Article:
MRI Evidence of Two Types of Curiosity... One for Pain - One for Gain

Buyers buy solutions that address their pain or provide a gain. Mario Livio's analysis identified discreet neural pathways for two related types of curiosity: perceptual curiosity (pain) and specific-epistemic curiosity (gain). His findings have implications for hiring, training and territory management.

Perceptual Curiosity

Perceptual Curiosity is aroused by “novel, surprising or ambiguous” experiences and activates brain regions known to be sensitive to feelings of need and deprivation. Satisfying one’s curiosity is comparable to “having good food, good wine, or good sex.

Perceptual Curiosity was also shown to activate the hippocampus… an older brain structure associated with learning… and enhanced incidental memory, memories “formed without really trying

Specific-Epistemic Curiosity

Epistemic Curiosity is associated with a general hunger for knowledge and elicits the anticipation of a reward. Activations were found to be more powerful when participants were shown answers to questions they had previously guessed incorrectly, suggesting that people with high specific-epistemic curiosity value the general acquisition of knowledge.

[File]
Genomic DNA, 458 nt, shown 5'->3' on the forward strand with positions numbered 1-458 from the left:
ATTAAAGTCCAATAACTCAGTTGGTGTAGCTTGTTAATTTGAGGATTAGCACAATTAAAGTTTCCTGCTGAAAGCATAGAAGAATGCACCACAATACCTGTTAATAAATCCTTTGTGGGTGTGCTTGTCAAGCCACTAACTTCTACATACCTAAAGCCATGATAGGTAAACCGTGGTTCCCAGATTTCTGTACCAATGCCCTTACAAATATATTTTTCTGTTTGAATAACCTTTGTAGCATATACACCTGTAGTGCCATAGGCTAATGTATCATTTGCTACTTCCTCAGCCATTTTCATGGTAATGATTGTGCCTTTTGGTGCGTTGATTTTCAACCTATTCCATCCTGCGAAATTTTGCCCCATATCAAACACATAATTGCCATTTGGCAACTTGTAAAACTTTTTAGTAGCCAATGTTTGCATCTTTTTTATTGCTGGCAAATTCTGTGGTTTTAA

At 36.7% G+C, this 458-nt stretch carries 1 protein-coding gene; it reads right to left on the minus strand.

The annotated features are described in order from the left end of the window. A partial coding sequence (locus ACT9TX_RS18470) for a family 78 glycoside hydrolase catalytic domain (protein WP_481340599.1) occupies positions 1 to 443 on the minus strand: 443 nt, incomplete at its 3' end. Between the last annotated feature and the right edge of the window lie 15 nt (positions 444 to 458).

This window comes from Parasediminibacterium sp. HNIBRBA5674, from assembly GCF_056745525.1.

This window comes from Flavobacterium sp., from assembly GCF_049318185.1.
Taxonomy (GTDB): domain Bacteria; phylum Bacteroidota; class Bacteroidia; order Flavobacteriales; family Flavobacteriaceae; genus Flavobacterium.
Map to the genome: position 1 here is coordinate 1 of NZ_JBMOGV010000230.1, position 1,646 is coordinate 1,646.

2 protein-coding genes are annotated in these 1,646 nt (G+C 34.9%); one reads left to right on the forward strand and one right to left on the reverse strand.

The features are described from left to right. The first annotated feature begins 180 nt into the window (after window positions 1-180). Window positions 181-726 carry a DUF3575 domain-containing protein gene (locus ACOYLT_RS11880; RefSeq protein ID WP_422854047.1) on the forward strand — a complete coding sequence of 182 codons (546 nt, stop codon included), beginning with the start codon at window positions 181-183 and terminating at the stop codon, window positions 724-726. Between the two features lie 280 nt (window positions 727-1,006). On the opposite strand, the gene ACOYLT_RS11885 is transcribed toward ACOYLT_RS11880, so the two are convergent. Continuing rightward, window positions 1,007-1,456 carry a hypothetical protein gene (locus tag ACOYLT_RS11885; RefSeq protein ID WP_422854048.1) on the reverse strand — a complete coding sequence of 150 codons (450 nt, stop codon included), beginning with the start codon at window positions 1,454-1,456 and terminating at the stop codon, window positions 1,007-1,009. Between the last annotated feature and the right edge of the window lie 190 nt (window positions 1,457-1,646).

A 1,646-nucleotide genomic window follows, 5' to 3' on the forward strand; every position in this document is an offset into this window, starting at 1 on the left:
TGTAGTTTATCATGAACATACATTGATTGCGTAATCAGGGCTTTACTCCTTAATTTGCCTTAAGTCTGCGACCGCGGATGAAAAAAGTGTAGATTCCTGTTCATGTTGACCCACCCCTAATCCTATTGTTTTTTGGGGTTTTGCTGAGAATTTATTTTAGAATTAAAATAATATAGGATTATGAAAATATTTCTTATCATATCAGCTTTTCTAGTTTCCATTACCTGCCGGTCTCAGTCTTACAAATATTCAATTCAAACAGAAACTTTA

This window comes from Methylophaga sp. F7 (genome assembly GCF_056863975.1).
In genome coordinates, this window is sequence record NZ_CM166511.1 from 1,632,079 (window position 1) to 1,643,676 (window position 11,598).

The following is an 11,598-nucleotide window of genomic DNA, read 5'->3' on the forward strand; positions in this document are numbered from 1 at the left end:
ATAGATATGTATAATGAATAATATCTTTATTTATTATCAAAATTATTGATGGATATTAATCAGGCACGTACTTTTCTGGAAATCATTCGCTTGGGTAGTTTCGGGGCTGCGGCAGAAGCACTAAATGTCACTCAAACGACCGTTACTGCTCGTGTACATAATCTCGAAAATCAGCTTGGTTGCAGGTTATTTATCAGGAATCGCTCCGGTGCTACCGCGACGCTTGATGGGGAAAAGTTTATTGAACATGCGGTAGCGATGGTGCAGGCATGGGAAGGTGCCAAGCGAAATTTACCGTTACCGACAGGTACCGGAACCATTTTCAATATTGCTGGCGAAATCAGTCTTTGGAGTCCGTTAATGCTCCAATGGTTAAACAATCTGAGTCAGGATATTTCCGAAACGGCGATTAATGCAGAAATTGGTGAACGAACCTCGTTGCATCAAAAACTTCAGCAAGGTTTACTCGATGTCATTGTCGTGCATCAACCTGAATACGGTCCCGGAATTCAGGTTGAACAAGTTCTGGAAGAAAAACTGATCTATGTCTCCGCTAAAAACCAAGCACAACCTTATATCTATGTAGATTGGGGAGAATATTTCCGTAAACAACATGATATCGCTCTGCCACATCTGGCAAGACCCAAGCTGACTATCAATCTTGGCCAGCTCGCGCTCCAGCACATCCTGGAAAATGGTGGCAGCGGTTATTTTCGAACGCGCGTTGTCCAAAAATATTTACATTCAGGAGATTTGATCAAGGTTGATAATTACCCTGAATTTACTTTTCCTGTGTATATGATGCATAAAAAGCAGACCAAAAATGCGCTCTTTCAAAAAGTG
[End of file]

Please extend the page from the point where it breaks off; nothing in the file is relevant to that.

Specific Epistemic Curiosity was shown to activate the left caudate and bilateral prefrontal cortex… newer brain regions associated with rewarding stimuli.

Why Should You Care: Leveraging Curiosity Quotient Assessment in Your Sales Organization

Livio’s finding have power implications for hiring, role assignment and territory management:

1. Individuals with high Perceptual Curiosity tend to be more task-oriented and therefore better at driving sales through the pipeline.

2. Individuals with high Specific-Epistemic Curiosity are interested in how things work and in acquiring knowledge for knowledge’s sake. These individual are likely better suited to research, product development and high-level relationship development.

Understanding the current state of and potential for increasing Perceptual Curiosity and Specific-Epistemic Curiosity in your sales organizations provides another lever for identifying and assigning the talent that is best aligned with your organization’s culture and sales model.

Alex Berg